392 had been matched herself last 4th of July. Perfect timing. Duty to God, Country, fellow Citizen. Home in time for fireworks. Her mother had been a donor before conscription, when recovery could take 4-6 days. But her mother hated the ruling. Congress knew that would be a non-starter when it came time to legislate life-saving. The impact to productivity allowed for too much corporate pushback. 392 didn’t know where her kidney had gone. Medical privacy rules and all. 392 had done what her country had asked. No complaints. No regrets. She stared at the road ahead then glanced in the rear-view toward Sherri. I wasn’t ten years old, though, damn it. God, she hated when kids got caught up in this. It complicated what she thought she was doing.


Lucille von Klempf had elected to have the procedure at home. Most recipients elected to have the procedure at home. Lucille waited without a whisper, surrounded by staff, family, and the familiar soft, silky sheets that adorned her four-post bed. The hospital’s operating crew were en route as were the Lifesavers. So convenient. When the doctor told Lucille that her kidneys were going sour fast, they’d not even discussed dialysis or other available options for maintaining function. The choice was no choice and that was the right choice; to live, to live, to live. A transplant. It’s what Lucille wanted. It’s what her doctors recommended. Had the situation been reversed, surely she would have matched with a salute and a smile.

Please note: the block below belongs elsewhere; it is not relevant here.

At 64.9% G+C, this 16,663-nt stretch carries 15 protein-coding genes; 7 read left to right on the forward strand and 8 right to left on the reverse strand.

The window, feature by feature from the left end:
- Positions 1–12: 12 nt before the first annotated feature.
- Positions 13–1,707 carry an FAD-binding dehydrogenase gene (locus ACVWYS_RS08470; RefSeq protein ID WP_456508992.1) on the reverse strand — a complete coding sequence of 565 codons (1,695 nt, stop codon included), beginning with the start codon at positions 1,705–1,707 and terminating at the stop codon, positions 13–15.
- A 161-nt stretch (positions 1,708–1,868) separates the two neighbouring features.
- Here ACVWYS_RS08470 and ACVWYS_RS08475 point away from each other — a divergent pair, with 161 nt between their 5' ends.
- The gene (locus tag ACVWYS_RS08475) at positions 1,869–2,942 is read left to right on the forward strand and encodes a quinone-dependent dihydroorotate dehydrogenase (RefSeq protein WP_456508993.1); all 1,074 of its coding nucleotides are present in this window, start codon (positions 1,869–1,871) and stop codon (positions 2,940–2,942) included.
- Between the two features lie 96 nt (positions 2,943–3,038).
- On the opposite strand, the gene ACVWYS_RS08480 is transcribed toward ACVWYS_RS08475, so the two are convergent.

The surgery team arrived first and started by setting up their mobile station in the modest alcove that adjoined Lucille’s bedroom. The team begin to prep Lucille’s body: swabbing and sticking, taping everything in place. All activity carefully timed just for this particular instance of lifesaving. The surgery team arrived only a few minutes ahead of the Lifesavers (measured by a next-gen location tracking algorithm). This allowed for prep, sanitization, and sedation of the recipient before the surgery team split into an extraction team and a replacement team before the Lifesavers arrived. In ideal conditions, the matched were only under the knife for less than 15 minutes, since the law stipulated certain time constraints, based upon the recipient’s existing health condition, the matched’s occupation, and other such variables. Standard protocol had the procedure team sedating the recipient within 45 minutes of arrival. Standard protocol had the matched arriving between 14-23 minutes after sedation. Clocks are always ticking.